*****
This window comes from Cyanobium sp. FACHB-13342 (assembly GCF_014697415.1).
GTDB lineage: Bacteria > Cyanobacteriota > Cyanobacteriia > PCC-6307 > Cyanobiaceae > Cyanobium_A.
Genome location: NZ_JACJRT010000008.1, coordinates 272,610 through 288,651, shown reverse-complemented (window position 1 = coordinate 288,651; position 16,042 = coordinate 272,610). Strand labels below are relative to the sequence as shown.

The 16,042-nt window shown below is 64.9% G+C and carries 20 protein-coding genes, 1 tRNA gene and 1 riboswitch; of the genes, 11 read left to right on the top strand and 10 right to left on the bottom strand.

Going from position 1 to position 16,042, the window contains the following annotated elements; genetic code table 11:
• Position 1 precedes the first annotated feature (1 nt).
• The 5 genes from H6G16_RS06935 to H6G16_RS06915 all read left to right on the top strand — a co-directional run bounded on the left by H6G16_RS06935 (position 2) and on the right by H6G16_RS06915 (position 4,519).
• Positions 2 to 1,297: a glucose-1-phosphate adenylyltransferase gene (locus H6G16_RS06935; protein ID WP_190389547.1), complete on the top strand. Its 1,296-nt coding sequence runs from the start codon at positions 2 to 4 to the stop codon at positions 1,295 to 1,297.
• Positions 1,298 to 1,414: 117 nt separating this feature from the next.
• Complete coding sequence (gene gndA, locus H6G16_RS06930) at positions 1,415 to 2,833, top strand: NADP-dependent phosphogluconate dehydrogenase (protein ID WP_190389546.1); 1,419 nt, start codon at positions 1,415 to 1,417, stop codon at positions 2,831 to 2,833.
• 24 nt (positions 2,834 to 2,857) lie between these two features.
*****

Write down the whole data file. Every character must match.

This window comes from Cyanobium sp. FACHB-13342 (assembly GCF_014697415.1).
GTDB lineage: Bacteria > Cyanobacteriota > Cyanobacteriia > PCC-6307 > Cyanobiaceae > Cyanobium_A.
Genome location: NZ_JACJRT010000008.1, coordinates 272,610 through 288,651, shown reverse-complemented (window position 1 = coordinate 288,651; position 16,042 = coordinate 272,610). Strand labels below are relative to the sequence as shown.

The 16,042-nt window shown below is 64.9% G+C and carries 20 protein-coding genes, 1 tRNA gene and 1 riboswitch; of the genes, 11 read left to right on the top strand and 10 right to left on the bottom strand.

Going from position 1 to position 16,042, the window contains the following annotated elements; genetic code table 11:
• Position 1 precedes the first annotated feature (1 nt).
• The 5 genes from H6G16_RS06935 to H6G16_RS06915 all read left to right on the top strand — a co-directional run bounded on the left by H6G16_RS06935 (position 2) and on the right by H6G16_RS06915 (position 4,519).
• Positions 2 to 1,297: a glucose-1-phosphate adenylyltransferase gene (locus H6G16_RS06935; protein ID WP_190389547.1), complete on the top strand. Its 1,296-nt coding sequence runs from the start codon at positions 2 to 4 to the stop codon at positions 1,295 to 1,297.
• Positions 1,298 to 1,414: 117 nt separating this feature from the next.
• Complete coding sequence (gene gndA, locus H6G16_RS06930) at positions 1,415 to 2,833, top strand: NADP-dependent phosphogluconate dehydrogenase (protein ID WP_190389546.1); 1,419 nt, start codon at positions 1,415 to 1,417, stop codon at positions 2,831 to 2,833.
• 24 nt (positions 2,834 to 2,857) lie between these two features.